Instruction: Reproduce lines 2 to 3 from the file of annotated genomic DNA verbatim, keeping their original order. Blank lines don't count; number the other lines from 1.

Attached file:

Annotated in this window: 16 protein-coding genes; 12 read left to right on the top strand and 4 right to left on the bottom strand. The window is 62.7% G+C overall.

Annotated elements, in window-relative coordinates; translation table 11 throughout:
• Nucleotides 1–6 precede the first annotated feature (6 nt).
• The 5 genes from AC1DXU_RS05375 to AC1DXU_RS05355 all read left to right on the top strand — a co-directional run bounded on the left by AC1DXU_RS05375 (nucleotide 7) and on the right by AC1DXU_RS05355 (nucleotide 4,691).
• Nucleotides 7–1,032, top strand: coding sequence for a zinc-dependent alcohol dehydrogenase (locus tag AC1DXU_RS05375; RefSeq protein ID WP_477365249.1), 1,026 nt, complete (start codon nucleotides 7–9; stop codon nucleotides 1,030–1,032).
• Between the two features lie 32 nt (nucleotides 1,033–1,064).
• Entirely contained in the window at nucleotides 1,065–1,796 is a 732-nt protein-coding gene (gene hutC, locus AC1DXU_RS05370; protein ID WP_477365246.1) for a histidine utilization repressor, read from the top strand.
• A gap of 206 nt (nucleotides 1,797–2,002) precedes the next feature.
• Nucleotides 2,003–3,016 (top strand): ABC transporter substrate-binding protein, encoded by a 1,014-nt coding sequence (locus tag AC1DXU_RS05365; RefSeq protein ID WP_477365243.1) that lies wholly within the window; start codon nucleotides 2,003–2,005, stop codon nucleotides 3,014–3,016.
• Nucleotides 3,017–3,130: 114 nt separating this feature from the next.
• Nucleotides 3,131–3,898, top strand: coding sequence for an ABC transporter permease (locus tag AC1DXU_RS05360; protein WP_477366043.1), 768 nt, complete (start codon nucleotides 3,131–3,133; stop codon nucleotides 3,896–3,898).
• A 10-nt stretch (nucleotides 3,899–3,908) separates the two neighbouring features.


Annotated elements, in window-relative coordinates; translation table 11 throughout:
• Nucleotides 1–6 precede the first annotated feature (6 nt).